Pakistan’s research and development expenditure, as the percentage of GDP, stands at only 0.25 percent, indicating that the country spent the meager amount in crucial areas.
The ADB’s Key Indicators for Asia and the Pacific 2017 released on Friday stated that in Pakistan, even though GDP has been posting healthy growth since 2012, the economy’s production and supply chains remain largely localized.
A considerable number of people in the region still lack regular access to adequate food, with the prevalence of undernourishment at over 20% in six economies: Tajikistan (33.2%), Timor-Leste (26.9%), Afghanistan (26.8%), Pakistan (22.0%), Sri Lanka (22.0%), and Mongolia (20.5%)
Prevalence of stunting among children under 5 years of age shows that as of 2015, stunting affects more than two-fifths of children under 5 years of age in Timor-Leste (50.2%), Papua New Guinea (49.5%), Pakistan (45.0%), the Lao People’s Democratic Republic (43.8%), and Afghanistan (40.9%)
Developing economies where the prevalence of stunting among children under 5 years of age has increased between the earliest and latest years for which data are available to include Malaysia, Pakistan, Thailand, and the Pacific economies of Papua New Guinea and Vanuatu.
Across economies, India ($1.05 billion), the People’s Republic of China ($386.4 million), Afghanistan ($328.1 million), and Pakistan ($291.7 million) have been the four largest recipients of total official development assistance for the agriculture sector.
However, in Bangladesh (59.6%), Pakistan (61.2%), Palau (59.3%), Sri Lanka (57.3%), and Vanuatu (21.5%), less than three-fifths of lower secondary teachers have received at least the minimum organized teacher training. The Asian Development Bank (ADB) has released the 2017 edition of Key Indicators for Asia and the Pacific. Key Indicators 2017 provides the latest available economic, financial, social, and environmental statistics for the 48 regional members of ADB.
“Key Indicators 2017 will be a useful tool for ADB member countries, researchers, media, and citizens for monitoring the region’s development progress,” said ADB Chief Economist Yasuyuki Sawada. “Data plays a critical role in helping decision-makers prioritize policies to meet their development goals and the report brings together comparable statistics on a broad range of development themes.”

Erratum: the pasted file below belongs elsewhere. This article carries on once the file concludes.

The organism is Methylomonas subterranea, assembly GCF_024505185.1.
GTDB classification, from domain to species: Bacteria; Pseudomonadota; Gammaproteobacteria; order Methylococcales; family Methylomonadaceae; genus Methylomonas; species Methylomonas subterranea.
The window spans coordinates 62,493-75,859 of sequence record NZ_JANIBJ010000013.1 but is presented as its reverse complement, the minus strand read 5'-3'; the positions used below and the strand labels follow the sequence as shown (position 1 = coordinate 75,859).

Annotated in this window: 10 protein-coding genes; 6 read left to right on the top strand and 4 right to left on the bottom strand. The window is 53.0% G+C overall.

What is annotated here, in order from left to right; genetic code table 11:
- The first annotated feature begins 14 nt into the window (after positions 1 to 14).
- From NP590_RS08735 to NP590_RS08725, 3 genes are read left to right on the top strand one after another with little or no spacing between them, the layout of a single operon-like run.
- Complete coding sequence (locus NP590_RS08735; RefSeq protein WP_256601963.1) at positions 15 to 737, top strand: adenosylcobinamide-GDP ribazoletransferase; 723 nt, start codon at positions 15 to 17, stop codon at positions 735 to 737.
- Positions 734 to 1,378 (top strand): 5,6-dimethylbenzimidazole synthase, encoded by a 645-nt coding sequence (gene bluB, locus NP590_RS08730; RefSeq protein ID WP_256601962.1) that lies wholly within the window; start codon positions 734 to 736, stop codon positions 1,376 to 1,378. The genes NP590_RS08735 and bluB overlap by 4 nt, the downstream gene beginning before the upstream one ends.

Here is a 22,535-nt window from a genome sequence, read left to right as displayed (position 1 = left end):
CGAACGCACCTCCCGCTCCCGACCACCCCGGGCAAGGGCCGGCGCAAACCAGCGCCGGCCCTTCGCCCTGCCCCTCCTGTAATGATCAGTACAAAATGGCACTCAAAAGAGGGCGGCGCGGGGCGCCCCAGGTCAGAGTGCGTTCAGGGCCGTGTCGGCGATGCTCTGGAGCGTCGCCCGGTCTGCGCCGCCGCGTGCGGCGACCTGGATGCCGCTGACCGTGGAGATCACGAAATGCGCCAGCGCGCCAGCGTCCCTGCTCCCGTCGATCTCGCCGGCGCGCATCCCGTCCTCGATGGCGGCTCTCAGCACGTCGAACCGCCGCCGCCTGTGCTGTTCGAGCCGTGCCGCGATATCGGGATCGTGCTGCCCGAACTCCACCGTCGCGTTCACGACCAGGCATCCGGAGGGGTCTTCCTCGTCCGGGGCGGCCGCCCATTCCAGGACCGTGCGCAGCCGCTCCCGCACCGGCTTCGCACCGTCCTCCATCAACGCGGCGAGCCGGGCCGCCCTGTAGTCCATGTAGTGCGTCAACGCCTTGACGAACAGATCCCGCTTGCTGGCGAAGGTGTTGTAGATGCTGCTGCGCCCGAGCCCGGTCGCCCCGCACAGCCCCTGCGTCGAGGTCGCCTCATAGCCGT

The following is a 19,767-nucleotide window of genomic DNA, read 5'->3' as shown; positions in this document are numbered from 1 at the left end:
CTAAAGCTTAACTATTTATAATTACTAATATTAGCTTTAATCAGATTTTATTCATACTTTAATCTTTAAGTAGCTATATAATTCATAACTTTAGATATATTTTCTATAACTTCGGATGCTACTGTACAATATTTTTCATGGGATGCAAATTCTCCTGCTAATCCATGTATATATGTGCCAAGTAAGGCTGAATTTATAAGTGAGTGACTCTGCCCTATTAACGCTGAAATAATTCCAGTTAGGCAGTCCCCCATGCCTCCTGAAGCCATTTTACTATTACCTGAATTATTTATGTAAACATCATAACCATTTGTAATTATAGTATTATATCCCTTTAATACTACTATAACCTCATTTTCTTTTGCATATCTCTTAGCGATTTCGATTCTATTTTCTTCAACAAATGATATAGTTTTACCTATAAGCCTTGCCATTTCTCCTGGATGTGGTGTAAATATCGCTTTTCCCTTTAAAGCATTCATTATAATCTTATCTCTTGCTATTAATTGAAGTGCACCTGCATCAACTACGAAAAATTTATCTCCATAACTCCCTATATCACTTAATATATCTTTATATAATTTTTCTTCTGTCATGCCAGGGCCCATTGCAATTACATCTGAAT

A key addition to this year’s report is an analysis of sex-disaggregated data that ADB researchers conducted through 3 pilot surveys. Despite strong evidence linking women’s asset ownership to the attainment of development goals, such sex-disaggregated data needed to monitor progress in the 2030 Sustainable Development Goals (SDGs) are scarce. The pilot surveys have produced rich data on asset ownership at the individual level, and provide valuable lessons for future statistical work on the subject.
Other contents of this year’s report include:
-SDG indicators in Asia and the Pacific: The report looks at the progress under five themes — people, planet, prosperity, peace, and partnership.
-Regional trends and tables, including indicators across 8 themes — people; economy and output; money, finance, and prices; globalization; transport and communications; energy and electricity; environment; and government and governance.
-Updated tables and data for the Global Value Chain statistics, first introduced in Key Indicators 2015.
-Updated individual country tables for 48 regional members of ADB are available online.
With this release, ADB’s online statistical database has also been updated. Visit adb.org or click here to get direct access to the Key Indicators for Asia and the Pacific.
ADB, based in Manila, is dedicated to reducing poverty in Asia and the Pacific through inclusive economic growth, environmentally sustainable growth, and regional integration. Established in 1966, ADB is celebrating 50 years of development partners in the region. It is owned by 67 members—48 from the region. In 2016, ADB assistance totaled $31.7 billion, including $14 billion in co-financing.
Source: The News